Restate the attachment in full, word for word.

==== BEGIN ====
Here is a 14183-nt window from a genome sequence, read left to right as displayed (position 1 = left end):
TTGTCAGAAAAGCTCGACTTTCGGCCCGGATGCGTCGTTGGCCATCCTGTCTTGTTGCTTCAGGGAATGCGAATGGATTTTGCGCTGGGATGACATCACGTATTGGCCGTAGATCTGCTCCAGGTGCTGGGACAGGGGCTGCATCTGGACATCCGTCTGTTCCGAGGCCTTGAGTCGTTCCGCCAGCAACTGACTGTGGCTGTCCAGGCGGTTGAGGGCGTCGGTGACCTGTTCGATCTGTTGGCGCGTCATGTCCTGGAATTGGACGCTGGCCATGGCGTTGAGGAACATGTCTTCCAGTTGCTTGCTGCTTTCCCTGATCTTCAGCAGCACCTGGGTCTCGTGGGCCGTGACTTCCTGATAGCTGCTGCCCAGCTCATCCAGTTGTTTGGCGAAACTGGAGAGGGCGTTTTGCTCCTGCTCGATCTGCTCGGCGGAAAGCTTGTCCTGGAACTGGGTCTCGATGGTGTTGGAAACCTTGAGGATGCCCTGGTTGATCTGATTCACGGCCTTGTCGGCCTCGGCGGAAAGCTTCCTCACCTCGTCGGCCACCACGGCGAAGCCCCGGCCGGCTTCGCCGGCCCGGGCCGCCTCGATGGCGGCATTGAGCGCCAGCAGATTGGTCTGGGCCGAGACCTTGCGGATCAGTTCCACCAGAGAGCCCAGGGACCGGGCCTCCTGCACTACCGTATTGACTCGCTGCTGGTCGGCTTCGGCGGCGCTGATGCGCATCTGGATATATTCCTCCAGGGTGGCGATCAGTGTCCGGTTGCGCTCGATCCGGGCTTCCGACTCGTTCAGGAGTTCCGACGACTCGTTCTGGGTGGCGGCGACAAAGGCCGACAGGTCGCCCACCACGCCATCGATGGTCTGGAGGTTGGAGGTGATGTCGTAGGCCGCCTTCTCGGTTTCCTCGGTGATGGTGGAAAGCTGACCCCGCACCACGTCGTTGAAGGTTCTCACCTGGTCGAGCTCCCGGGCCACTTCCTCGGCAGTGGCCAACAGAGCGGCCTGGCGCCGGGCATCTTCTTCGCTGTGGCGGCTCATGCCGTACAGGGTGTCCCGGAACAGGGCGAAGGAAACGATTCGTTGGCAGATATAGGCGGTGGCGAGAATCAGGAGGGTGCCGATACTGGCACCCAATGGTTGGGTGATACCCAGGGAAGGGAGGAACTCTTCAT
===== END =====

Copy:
Here is a 14183-nt window from a genome sequence, read left to right as displayed (position 1 = left end):
TTGTCAGAAAAGCTCGACTTTCGGCCCGGATGCGTCGTTGGCCATCCTGTCTTGTTGCTTCAGGGAATGCGAATGGATTTTGCGCTGGGATGACATCACGTATTGGCCGTAGATCTGCTCCAGGTGCTGGGACAGGGGCTGCATCTGGACATCCGTCTGTTCCGAGGCCTTGAGTCGTTCCGCCAGCAACTGACTGTGGCTGTCCAGGCGGTTGAGGGCGTCGGTGACCTGTTCGATCTGTTGGCGCGTCATGTCCTGGAATTGGACGCTGGCCATGGCGTTGAGGAACATGTCTTCCAGTTGCTTGCTGCTTTCCCTGATCTTCAGCAGCACCTGGGTCTCGTGGGCCGTGACTTCCTGATAGCTGCTGCCCAGCTCATCCAGTTGTTTGGCGAAACTGGAGAGGGCGTTTTGCTCCTGCTCGATCTGCTCGGCGGAAAGCTTGTCCTGGAACTGGGTCTCGATGGTGTTGGAAACCTTGAGGATGCCCTGGTTGATCTGATTCACGGCCTTGTCGGCCTCGGCGGAAAGCTTCCTCACCTCGTCGGCCACCACGGCGAAGCCCCGGCCGGCTTCGCCGGCCCGGGCCGCCTCGATGGCGGCATTGAGCGCCAGCAGATTGGTCTGGGCCGAGACCTTGCGGATCAGTTCCACCAGAGAGCCCAGGGACCGGGCCTCCTGCACTACCGTATTGACTCGCTGCTGGTCGGCTTCGGCGGCGCTGATGCGCATCTGGATATATTCCTCCAGGGTGGCGATCAGTGTCCGGTTGCGCTCGATCCGGGCTTCCGACTCGTTCAGGAGTTCCGACGACTCGTTCTGGGTGGCGGCGACAAAGGCCGACAGGTCGCCCACCACGCCATCGATGGTCTGGAGGTTGGAGGTGATGTCGTAGGCCGCCTTCTCGGTTTCCTCGGTGATGGTGGAAAGCTGACCCCGCACCACGTCGTTGAAGGTTCTCACCTGGTCGAGCTCCCGGGCCACTTCCTCGGCAGTGGCCAACAGAGCGGCCTGGCGCCGGGCATCTTCTTCGCTGTGGCGGCTCATGCCGTACAGGGTGTCCCGGAACAGGGCGAAGGAAACGATTCGTTGGCAGATATAGGCGGTGGCGAGAATCAGGAGGGTGCCGATACTGGCACCCAATGGTTGGGTGATACCCAGGGAAGGGAGGAACTCTTCAT